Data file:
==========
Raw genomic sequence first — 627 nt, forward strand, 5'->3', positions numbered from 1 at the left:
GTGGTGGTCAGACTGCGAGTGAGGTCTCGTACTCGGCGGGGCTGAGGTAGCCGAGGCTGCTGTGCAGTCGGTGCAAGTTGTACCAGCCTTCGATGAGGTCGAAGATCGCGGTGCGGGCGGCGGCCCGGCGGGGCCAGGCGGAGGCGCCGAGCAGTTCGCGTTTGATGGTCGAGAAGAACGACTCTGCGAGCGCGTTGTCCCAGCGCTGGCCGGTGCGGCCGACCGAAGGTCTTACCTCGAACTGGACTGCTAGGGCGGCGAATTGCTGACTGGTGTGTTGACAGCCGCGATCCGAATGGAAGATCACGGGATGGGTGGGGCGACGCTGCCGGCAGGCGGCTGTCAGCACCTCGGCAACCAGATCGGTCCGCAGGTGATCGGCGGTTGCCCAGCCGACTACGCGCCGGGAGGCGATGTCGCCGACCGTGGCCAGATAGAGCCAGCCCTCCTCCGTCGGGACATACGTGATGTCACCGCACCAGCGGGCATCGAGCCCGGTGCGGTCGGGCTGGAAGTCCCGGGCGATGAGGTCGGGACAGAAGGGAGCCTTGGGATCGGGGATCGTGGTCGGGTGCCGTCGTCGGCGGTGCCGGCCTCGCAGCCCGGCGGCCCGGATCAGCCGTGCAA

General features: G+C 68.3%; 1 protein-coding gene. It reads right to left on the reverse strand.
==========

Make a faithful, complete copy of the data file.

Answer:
Raw genomic sequence first — 627 nt, forward strand, 5'->3', positions numbered from 1 at the left:
GTGGTGGTCAGACTGCGAGTGAGGTCTCGTACTCGGCGGGGCTGAGGTAGCCGAGGCTGCTGTGCAGTCGGTGCAAGTTGTACCAGCCTTCGATGAGGTCGAAGATCGCGGTGCGGGCGGCGGCCCGGCGGGGCCAGGCGGAGGCGCCGAGCAGTTCGCGTTTGATGGTCGAGAAGAACGACTCTGCGAGCGCGTTGTCCCAGCGCTGGCCGGTGCGGCCGACCGAAGGTCTTACCTCGAACTGGACTGCTAGGGCGGCGAATTGCTGACTGGTGTGTTGACAGCCGCGATCCGAATGGAAGATCACGGGATGGGTGGGGCGACGCTGCCGGCAGGCGGCTGTCAGCACCTCGGCAACCAGATCGGTCCGCAGGTGATCGGCGGTTGCCCAGCCGACTACGCGCCGGGAGGCGATGTCGCCGACCGTGGCCAGATAGAGCCAGCCCTCCTCCGTCGGGACATACGTGATGTCACCGCACCAGCGGGCATCGAGCCCGGTGCGGTCGGGCTGGAAGTCCCGGGCGATGAGGTCGGGACAGAAGGGAGCCTTGGGATCGGGGATCGTGGTCGGGTGCCGTCGTCGGCGGTGCCGGCCTCGCAGCCCGGCGGCCCGGATCAGCCGTGCAA

General features: G+C 68.3%; 1 protein-coding gene. It reads right to left on the reverse strand.